Mandatory Best of 2019: Ranking the 10 Greatest Actors of the Year
It takes a thousand little things to go right to make even a decent movie, but no piece of the puzzle is as important (or relatable) as the actor. A great performance can elevate a mediocre film to cult status, connecting deep inside the part of our brain that is purely human, forever emblazoning a character in our minds as a part of us. Actors (as opposed to straight-up movie stars) often have a thankless job. They put themselves up there on the big screen for all to see and more often than not, get picked apart. But every once in a while, a performance is so spot-on and so compelling that we as an audience have no choice but to celebrate their work as an achievement. Here are the 10 greatest actors of 2019.
Photo: Sony Pictures
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10. Matthew Rhys
A Beautiful Day in the Neighborhood may be marketed as a biopic about Fred Rogers, with Tom Hanks (ingeniously cast) as the beloved icon. But it’s Matthew Rhys’ endearing performance as the journalist who seeks to unravel Mr. Rogers' saintliness and thus, prove the world a terrible place, that gives the film its heartbeat. Rhys has a relatability that’s put to good use here. His entrenched sadness shows itself in the round edges of his eyes and the corners of his smile as it flutters just a little with the weight of melancholia. His journey from the spurned boy with a broken heart to true believer in the goodness of others is a flawlessly inflected evolution. In a time where kindness has taken a backseat to judgment and rage, Matthew Rhys’ sensitive and heartfelt performance makes us a believer in the goodness in us all.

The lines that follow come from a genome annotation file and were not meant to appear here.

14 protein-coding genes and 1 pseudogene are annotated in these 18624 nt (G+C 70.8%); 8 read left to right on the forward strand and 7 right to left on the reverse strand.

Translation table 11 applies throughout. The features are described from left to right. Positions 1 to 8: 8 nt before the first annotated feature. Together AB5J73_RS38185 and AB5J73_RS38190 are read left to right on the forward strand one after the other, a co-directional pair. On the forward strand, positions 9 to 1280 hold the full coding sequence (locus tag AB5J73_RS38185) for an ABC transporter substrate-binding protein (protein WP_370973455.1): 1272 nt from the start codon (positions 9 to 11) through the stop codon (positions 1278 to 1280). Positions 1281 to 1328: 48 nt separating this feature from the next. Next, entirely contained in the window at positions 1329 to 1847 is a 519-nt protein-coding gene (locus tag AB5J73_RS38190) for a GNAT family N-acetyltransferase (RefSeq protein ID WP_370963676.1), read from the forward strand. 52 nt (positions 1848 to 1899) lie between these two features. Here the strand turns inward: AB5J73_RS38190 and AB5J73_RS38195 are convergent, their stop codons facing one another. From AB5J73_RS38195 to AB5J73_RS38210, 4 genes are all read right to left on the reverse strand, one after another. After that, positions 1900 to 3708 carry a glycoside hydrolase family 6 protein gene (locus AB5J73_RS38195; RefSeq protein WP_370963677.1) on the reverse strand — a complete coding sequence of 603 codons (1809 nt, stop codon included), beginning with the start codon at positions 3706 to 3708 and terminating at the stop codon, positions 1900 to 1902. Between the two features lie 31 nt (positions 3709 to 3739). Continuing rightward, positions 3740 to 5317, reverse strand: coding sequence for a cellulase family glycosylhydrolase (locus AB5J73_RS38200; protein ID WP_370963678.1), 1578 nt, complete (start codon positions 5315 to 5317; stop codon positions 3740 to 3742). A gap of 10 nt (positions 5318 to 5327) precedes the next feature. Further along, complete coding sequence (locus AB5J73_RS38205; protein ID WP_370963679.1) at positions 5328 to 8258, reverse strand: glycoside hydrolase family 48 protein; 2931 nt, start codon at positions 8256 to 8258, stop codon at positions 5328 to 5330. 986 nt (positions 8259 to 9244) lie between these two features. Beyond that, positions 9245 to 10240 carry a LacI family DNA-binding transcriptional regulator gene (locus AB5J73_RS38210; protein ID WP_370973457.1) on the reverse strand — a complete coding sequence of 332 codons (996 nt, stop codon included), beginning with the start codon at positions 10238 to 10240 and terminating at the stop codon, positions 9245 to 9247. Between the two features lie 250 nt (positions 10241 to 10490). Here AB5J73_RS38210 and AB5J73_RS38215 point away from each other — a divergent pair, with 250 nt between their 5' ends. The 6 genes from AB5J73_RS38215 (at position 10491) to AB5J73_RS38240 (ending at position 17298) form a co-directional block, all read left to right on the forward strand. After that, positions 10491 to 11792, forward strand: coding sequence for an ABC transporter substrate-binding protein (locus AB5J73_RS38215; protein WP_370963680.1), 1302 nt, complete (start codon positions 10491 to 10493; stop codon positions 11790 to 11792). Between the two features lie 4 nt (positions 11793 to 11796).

9. André Holland
André Holland’s face is a wonderful canvas that can darken to the depths of gloom or brighten with Christmas Day wonder at the drop of a hat. In High Flying Bird, he plays a sports agent who’s busy manipulating the playing field during an NBA players strike. Though his large eyes are typically utilized to bear witness to the world around him, this role gives Holland a chance to flex some new muscle as a selfish, meddling, fast-talking schemer. And he delivers the goods with precision.
8. Eddie Murphy
Once upon a time, Eddie Murphy was the undisputed king of comedy. His brash, confident manner quickly led to leading roles in Hollywood movies like Beverly Hills Cop and Trading Places. But after a decade in the spotlight, Murphy lost his edge and became a caricature of a funny man instead of the genuine article. Most believed he would rise again, but after more than a decade on the sidelines, even ardent fans began to wonder if he would ever return. With the success of Dolemite Is My Name, Murphy seems to be riding back into the limelight on glistening 24-inch rims. Who doesn't love a well-deserved comeback?
7. Leonardo DiCaprio
How often does Leonardo DiCaprio turn in a bad performance? And while his raw vulnerability has jumped off the screen for years, it’s his comedic grandiosity that now tickles audiences. With a perfect window into self-loathing, DiCaprio takes the tragic figure of Rick Dalton, a soon-to-be washed-out leading man, and makes everything about him laughable in the most searing way. Never in short supply of charisma, it’s DiCaprio’s ability to smolder underneath that pays off in wonderful ways when the mask finally disintegrates in an explosion of fear and loathing that feels wholly real, while at the same time being of purely cinematic proportions.
6. Robert DeNiro